Vagneur: Lone Star class
During Winterskol 2012, a couple from New York City rented out the entire Hotel Jerome, including its main floor bars, for their daughter’s bat mitzvah celebration. In addition, the father leased the Aspen Recreation Center (owned by the city) for one night so his daughter and her friends could cavort privately around the facility, apparently without having to rub elbows with us common folk.
For me, it’s hard to imagine that kind of elitism, but as attested to by the local papers, it does occur. Contrast that to the joy of a marriage that happened a couple of weeks ago; mind you, the wedding of two people, not just the celebration of one coming of age, and both families managed to pull it off without renting out the entire Jerome, the Aspen Recreation Center or making the local papers. It was done with class, that’s why.
That may not be completely accurate, however, as it’s entirely possible the entire Jerome was totally booked, not as a preconceived request or demand, but as an inevitable matter of course.
You know how those destination weddings go — people need to be put up and fed, especially when the event goes on for four days, or three nights to be more precise. Think about it — 350 guests would take up the entire Jerome and then some, but these folks from Texas managed to work it out on their own, thank you.
Fifteen bridesmaids require 15 groomsmen, just to get those bridesmaids down the aisle and to the wedding altar. And man, let me tell you, what a group of beautiful young women they were. The men were probably good looking, too, but that’s not in my wheelhouse. That’s 30 rooms, right there. Throw in a bunch more folks, like the bride and groom’s families, aunts, uncles, close friends, and before you know it, there’s a crowd.
There was a welcoming party Thursday night followed by a great cocktail reception Friday evening out on the Jerome patio, hosted by the bride’s family. Perhaps you noticed it on your way by — it was a group of people having fun, smiling, shaking hands and regrouping after their arrival from Houston and points beyond. My partner Margaret kept me close, introducing me to about 300 of the 350 guests, and I thought I was doing pretty good, keeping track of some of the names.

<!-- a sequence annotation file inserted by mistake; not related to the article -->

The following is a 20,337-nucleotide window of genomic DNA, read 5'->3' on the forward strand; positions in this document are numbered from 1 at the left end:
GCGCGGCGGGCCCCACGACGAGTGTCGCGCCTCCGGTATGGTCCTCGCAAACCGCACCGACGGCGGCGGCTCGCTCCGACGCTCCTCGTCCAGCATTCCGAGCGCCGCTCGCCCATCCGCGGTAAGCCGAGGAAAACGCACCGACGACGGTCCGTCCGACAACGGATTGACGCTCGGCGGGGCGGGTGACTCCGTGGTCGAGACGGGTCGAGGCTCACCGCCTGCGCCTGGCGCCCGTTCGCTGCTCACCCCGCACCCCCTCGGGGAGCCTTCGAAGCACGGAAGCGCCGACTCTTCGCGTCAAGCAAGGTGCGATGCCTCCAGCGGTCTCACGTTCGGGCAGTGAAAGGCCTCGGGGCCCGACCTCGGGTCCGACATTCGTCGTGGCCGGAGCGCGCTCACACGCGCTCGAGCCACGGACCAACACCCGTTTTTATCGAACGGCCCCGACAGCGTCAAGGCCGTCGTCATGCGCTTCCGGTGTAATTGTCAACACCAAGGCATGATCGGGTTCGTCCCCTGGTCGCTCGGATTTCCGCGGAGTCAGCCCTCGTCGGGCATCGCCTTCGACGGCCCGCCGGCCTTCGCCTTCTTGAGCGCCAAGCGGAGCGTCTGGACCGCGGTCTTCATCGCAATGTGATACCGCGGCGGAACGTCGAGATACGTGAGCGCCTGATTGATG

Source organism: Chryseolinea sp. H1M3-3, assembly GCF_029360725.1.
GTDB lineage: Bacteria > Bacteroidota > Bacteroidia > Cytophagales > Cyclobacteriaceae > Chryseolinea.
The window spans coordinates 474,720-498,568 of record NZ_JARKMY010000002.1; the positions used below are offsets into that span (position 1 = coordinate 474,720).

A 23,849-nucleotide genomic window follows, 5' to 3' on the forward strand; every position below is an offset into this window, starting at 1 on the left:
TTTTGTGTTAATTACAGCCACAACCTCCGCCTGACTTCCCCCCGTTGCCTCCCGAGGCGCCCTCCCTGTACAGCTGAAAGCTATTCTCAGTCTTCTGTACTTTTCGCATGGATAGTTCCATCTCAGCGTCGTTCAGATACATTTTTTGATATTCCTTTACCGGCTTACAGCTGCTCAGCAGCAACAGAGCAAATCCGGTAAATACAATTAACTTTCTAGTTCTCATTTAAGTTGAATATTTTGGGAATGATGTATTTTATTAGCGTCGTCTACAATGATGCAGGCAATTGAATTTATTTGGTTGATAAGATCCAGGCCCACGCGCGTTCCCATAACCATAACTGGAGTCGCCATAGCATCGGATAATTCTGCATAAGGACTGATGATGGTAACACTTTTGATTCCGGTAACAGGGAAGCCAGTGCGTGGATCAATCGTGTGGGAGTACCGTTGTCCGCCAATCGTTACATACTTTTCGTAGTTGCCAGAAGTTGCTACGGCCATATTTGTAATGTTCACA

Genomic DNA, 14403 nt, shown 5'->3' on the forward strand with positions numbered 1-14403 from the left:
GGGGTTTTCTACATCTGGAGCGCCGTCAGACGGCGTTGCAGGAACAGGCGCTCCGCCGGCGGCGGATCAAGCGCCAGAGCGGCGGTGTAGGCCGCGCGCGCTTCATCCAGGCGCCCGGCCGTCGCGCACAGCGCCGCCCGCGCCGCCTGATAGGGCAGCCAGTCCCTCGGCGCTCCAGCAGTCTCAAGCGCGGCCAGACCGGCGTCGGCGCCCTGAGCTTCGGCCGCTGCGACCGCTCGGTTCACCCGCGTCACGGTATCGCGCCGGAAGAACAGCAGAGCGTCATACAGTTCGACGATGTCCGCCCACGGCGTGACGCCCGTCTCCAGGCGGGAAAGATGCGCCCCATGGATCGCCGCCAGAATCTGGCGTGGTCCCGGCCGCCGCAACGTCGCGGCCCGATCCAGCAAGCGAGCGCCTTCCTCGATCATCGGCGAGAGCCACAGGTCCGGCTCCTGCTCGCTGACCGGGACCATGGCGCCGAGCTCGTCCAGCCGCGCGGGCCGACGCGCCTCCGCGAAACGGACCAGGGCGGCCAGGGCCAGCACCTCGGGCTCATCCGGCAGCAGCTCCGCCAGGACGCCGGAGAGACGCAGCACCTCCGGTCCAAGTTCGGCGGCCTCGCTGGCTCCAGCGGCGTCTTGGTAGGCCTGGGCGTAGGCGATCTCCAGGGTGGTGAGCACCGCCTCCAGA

After that, there was a huge rehearsal dinner held inside the Jerome, hosted by the groom’s family. Those who hadn’t been at the rehearsal dinner were on their own, but by the time we left the Grand Ballroom after dinner, the others had filled up both watering holes, waiting for the rest of us to join them.
There were luncheons for ladies, breakfasts and lunches for young people, and it all culminated at the Roaring Fork Club with a blacktie wedding followed by a delightful reception. There was some mention made that the groom was an avid golfer.
Texas might have given Aspen a different flavor if Walter and Elizabeth Paepcke hadn’t gotten here first, but it was close. Paepcke knew that the Texans were hot on his heels, wanting to buy up Aspen property, and he admonished Judge William Shaw to hurry up with the Paepcke acquisitions.
During those 1940s years, a group of Texas fishermen were floating down the Roaring Fork, just past the bridge at the bottom of Smith Way and hit a real honey hole of trout, located below a wide bench high above the shoreline. They bought that property, built cool little summer cabins on it and named the place Little Texas. It’s still there. We knew it was summer when the shutters opened on the log cabin windows.
When I was in junior high, my friend Jimmy Gerbaz hooked me up with Texan Billy Hanks and his bevy of beautiful high school women who came to Aspen for the Christmas holidays. It’d be hard to say how many times I fell in love during those visits, but man, I thought life was pretty good.
My high school sweetheart was a girl from Corpus Christi who stole my heart and showed me a bit more of Texas than I had previously experienced. Come on, that means I used to visit her in Texas.
Margaret, my partner and best friend in life, is a Houstonian who spent her youthful summers in Woody Creek, with visits at cow camp, and it sparked the thought that maybe we should meet, although we never did until a few years ago.
I’m not a Texan, but I know a lot of Texans and I like ’em. If I keep my boots clean, maybe someday they’ll give me a probationary lone star to wear on my snap-button shirt or ski parka. Until then, I’m gonna keep on being a Colorado boy.
Tony Vagneur writes here on Saturdays and welcomes your comments at email@example.com.